Andrew Chung Staff Reporter

VANCOUVER— The “Michael Jordan of curling” didn’t bring his A or even his B game to the Olympics on Monday but Kevin Martin’s Canadian rink was still good enough to easily defeat the United States to run its record to 8-0. Canada gave up a rare steal in the first end and finally took control in the fourth end but at one point Martin was curling a paltry 38 per cent efficiency while third John Morris was even worse off at 13 per cent. “Ooh, lucky number 13,” chuckled Morris after Canada rebounded to beat John Shuster’s team 7-2. “Yeah, a little sloppy. I don’t think it was our best first five ends but when you have round-robin first place wrapped up at this stage, I think that’s sometimes expected.”

PORT-AU-PRINCE–Brightlywith coloured slogans plastered on the rear windows of vehicles are not uncommon in Haiti. The one on Roland Noel’s rusting 1988 Isuzu Trooper says Mi Ze’m Pou Ko’m, a Creole idiom meaning “This cross is my own to bear.” Never could the expression have more meaning for him than now. His SUV, once his taxi, is also his home now, and seemingly his only refuge in the world. Noel, 58, throws his hands in the air to imply “What can I do?” He is like hundreds of thousands of others since a magnitude 7.0 earthquake hit Haiti on Jan. 12, killing 217,000. Each displaced person, each family, is finding a way to survive, to get by, and eventually, to progress.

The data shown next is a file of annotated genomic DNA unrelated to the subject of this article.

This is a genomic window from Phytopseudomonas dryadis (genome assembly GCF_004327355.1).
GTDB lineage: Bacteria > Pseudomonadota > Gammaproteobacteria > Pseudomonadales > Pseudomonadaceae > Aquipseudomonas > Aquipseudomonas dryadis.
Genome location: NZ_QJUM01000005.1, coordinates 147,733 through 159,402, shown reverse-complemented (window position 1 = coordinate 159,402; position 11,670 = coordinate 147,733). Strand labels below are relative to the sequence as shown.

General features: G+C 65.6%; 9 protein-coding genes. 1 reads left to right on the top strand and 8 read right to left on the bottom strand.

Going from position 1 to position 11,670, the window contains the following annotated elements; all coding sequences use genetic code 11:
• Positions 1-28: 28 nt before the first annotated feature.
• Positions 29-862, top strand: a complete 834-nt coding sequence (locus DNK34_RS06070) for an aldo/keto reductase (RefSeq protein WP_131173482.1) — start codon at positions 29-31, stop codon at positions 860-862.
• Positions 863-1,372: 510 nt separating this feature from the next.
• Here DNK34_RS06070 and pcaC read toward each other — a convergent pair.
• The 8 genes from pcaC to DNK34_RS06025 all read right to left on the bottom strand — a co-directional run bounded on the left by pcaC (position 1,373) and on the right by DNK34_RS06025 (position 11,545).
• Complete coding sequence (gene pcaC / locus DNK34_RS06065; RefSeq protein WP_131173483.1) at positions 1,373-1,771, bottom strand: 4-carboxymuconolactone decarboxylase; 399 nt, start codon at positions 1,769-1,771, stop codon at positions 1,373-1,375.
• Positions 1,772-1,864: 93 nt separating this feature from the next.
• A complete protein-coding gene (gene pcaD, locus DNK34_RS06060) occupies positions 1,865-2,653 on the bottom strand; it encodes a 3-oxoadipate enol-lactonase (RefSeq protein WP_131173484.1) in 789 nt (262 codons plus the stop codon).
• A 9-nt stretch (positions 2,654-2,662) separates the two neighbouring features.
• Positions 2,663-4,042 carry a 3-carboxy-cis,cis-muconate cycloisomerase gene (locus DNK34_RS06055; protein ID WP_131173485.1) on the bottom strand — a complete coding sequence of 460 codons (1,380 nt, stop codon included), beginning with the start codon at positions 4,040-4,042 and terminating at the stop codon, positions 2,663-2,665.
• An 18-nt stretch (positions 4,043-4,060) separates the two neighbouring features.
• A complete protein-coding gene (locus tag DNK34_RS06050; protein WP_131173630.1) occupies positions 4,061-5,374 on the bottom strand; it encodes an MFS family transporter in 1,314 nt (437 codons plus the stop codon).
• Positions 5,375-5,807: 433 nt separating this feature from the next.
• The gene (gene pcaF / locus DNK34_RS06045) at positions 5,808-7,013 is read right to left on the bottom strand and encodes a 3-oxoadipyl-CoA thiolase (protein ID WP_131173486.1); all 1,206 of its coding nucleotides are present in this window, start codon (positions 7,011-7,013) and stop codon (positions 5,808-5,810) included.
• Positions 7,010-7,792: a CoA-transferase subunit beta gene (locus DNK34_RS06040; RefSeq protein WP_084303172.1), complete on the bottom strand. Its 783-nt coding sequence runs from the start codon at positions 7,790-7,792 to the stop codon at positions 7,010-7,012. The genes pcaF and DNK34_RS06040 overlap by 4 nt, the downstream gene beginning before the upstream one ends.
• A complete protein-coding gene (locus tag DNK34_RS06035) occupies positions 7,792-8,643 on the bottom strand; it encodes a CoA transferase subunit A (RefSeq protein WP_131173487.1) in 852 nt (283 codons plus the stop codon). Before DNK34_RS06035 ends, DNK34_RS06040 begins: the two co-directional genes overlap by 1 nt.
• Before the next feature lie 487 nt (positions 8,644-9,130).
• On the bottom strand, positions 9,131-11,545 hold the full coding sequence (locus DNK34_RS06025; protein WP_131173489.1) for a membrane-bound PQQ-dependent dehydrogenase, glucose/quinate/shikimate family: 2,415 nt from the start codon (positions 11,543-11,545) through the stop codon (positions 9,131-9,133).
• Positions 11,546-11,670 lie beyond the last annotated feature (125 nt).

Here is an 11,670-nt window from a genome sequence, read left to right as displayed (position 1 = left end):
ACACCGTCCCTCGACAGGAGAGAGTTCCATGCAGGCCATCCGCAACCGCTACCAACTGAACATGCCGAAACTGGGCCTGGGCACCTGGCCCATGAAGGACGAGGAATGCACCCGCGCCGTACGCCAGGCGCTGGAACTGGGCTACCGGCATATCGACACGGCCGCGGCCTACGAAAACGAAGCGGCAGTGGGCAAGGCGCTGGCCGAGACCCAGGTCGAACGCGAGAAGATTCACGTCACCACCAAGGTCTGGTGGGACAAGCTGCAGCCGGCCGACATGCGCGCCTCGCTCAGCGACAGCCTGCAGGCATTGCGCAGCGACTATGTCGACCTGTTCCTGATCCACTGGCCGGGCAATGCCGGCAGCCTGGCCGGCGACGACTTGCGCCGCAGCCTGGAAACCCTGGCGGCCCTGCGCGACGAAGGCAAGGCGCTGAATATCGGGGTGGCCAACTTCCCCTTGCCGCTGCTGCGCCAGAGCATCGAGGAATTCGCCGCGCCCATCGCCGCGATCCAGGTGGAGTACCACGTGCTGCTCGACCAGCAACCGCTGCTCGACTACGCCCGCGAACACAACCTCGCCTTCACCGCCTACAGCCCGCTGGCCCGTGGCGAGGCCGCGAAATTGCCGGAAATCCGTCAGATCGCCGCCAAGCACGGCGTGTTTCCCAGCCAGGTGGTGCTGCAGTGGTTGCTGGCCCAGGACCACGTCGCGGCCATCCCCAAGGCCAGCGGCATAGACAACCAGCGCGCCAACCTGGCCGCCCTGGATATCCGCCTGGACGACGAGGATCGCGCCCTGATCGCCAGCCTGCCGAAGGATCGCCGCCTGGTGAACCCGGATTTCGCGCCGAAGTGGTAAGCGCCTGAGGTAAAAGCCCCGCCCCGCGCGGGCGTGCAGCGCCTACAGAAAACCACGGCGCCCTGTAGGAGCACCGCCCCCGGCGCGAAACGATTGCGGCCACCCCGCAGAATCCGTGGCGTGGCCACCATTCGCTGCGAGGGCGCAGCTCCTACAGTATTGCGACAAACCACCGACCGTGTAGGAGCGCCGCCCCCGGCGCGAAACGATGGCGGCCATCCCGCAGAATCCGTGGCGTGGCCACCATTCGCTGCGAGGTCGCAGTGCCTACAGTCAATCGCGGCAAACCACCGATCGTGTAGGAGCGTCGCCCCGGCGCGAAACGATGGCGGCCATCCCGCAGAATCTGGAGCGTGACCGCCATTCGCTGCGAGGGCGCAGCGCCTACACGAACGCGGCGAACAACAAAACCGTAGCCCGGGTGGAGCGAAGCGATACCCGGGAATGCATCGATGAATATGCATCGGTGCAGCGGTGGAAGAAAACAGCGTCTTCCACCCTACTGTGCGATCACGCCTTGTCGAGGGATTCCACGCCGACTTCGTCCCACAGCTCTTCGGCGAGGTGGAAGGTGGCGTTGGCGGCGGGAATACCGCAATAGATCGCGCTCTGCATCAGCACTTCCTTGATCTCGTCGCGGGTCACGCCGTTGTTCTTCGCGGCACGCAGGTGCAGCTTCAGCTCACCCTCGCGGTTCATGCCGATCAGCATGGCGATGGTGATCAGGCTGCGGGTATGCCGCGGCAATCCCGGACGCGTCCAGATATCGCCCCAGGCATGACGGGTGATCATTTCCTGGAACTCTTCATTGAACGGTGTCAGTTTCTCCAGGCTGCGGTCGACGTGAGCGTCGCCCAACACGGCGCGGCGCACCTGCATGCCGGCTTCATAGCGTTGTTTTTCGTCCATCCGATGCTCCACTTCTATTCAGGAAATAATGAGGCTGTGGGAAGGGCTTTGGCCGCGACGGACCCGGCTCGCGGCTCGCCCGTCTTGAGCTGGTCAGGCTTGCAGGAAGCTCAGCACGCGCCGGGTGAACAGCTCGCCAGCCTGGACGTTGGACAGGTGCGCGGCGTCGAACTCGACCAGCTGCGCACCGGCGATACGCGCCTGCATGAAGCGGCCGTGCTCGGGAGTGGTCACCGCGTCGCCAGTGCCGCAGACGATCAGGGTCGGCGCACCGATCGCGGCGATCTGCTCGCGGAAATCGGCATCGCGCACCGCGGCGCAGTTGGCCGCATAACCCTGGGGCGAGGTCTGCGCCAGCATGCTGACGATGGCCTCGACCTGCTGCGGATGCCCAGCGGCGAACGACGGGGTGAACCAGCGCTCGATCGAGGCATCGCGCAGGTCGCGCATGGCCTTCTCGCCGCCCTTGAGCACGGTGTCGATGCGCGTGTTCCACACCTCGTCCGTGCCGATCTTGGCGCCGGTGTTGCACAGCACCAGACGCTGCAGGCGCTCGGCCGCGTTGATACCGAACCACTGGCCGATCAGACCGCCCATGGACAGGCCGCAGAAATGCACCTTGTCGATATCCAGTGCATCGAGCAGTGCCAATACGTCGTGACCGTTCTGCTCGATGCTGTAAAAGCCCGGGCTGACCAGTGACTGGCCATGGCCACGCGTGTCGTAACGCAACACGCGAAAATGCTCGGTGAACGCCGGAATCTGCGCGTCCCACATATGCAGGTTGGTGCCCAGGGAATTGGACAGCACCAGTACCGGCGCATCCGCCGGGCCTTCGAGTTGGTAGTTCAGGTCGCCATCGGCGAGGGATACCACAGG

After the game, Shuster heaped maybe the ultimate praise on Martin, anointing him “the Michael Jordan of curling”. Martin was also laughing at his team’s first-half effort but admitted wrapping up first place going into Thursday’s semifinals took away from the team’s focus. “We came out with a little bit of complacency or a lack of focus after yesterday’s big win,” said Martin. “But as soon as they put a scare into us we all came

around really well and didn’t miss much in the last five ends. “It was good though to see the fire in the guys and getting upset and that was perfect. You can’t breeze through these things easy and we did show a little complacency this morning.” Olympics Continued on E3

OTTAWA – The federal government should boost RCMP ranks by 5,000-7,000, hire more women and visible minority officers, and impose stronger civilian oversight on the Mounties, says a report by a group of Liberal senators. Although Parliament is prorogued, six Liberal senators broke with custom, and with their Conservative counterparts on the Senate’s national security committee, and released Monday a “position paper” based on last year’s hearings into change at the RCMP. RCMP Continued on E3